Paper and Pencil in a Monastery

I imagine myself seated at a table in a small room with no other furniture. The word monastery comes to mind to describe where I am in my imagination. Paper and pencil appear on the table. I pick up the pencil and write: I can’t change anything from inside these stone walls. I stand up, as if I know of no other way to protest my own written words. I have chosen solitude, haven’t I? There is no car for me to drive. The sea is far away, and I am without a boat. I glance around the bare room. Where is a bicycle when I need one? These sentences aren’t enough. I picture a stack of books by my new favorite psychological thinker, James Hillman. Reality doesn’t allow me to create books with my imagination. I picture a door appearing in one of the stone walls, and I know where it leads: to a bookstore where I can find all of Hillman’s books in one row. Without warning, my hand holding the pencil stops moving across the page, and I realize that I have created something: all of these words on the piece of paper that I have been reading and rereading in the form of sentences. Silence has helped create this paragraph. I am in a monastery in my mind.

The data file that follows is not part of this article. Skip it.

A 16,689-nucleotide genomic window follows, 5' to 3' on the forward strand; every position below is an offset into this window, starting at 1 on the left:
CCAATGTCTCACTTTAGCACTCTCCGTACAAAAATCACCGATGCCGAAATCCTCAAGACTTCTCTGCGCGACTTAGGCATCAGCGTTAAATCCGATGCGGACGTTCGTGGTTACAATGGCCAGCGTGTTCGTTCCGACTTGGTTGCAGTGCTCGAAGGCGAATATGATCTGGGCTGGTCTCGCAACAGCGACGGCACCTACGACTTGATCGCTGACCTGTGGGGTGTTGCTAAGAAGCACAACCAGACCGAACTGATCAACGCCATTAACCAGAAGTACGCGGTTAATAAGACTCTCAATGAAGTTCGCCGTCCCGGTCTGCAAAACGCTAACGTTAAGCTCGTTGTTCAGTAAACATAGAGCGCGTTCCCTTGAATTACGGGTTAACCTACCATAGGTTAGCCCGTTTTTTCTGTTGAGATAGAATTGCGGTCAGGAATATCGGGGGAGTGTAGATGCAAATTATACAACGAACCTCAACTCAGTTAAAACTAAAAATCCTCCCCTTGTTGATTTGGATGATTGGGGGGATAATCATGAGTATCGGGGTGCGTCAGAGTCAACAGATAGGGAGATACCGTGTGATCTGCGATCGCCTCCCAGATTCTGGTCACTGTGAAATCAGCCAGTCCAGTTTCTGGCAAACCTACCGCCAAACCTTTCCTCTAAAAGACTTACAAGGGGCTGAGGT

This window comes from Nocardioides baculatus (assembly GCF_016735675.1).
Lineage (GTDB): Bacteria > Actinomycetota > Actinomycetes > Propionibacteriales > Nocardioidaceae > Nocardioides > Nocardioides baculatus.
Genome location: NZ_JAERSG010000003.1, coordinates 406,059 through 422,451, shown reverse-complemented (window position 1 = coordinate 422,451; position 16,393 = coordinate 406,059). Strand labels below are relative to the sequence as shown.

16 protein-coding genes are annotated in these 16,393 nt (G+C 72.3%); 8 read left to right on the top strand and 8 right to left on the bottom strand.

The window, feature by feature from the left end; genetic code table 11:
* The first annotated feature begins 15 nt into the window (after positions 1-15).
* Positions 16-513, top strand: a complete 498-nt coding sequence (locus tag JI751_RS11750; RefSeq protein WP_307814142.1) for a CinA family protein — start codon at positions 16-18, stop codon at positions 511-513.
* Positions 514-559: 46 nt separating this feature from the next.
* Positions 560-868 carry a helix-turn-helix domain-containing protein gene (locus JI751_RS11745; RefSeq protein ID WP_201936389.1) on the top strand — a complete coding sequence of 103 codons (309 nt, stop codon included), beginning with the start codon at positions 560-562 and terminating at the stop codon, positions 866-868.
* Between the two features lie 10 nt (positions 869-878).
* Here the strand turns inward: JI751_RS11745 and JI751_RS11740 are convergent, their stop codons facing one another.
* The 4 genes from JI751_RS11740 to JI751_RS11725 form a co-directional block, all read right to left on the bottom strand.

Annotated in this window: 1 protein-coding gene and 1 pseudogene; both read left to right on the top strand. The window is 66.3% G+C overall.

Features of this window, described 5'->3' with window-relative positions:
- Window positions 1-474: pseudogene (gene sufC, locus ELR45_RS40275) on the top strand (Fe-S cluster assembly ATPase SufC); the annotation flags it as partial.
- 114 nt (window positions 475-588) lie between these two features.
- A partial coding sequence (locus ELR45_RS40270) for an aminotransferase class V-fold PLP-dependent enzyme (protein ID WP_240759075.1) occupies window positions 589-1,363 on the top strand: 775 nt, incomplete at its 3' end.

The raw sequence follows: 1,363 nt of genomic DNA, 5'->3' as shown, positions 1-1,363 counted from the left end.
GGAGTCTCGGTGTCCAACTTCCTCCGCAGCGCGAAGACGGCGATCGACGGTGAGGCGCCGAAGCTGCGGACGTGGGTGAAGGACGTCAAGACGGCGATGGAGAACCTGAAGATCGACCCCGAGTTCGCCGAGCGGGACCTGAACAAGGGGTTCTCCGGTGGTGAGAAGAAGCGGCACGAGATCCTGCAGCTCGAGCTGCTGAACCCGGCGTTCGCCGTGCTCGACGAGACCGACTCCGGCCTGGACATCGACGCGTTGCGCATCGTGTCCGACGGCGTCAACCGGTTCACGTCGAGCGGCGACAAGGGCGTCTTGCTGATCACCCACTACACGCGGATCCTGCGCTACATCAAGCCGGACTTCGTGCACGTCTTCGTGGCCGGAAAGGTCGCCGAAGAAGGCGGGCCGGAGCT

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5 thoughts on “Paper and Pencil in a Monastery

  1. Thank you for your comment. I have been rediscovering James Hillman. I read The Soul’s Code in the late 1990s, when I was doing my master’s in psychology, and like you, I enjoyed it, but then for reasons that remain a mystery to me, I stopped reading him, although I did buy a couple of his books (but not The Lament of the Dead) in Spanish translation while I lived in Madrid. His writings are providing me with another approach to what I am learning and discovering about myself in my psychoanalysis. I have discovered that there is a Uniform Edition of the Writings of James Hillman, which I think consists of 9 volumes (and as far as I know, his books such as The Soul’s Code are not included in these volumes), and I have ordered two of them so far. I will let you know how the reading goes.

    Liked by 1 person

  2. Wow yes, I have admittedly wondered how it would be like if we could create books with our imaginations. Or if we had the technology to turn our imaginations into books! That would help those who have good stories, but don’t have the skills or patience to write them (for example, if they dislike writing, but have good stories to tell.)

    Liked by 1 person

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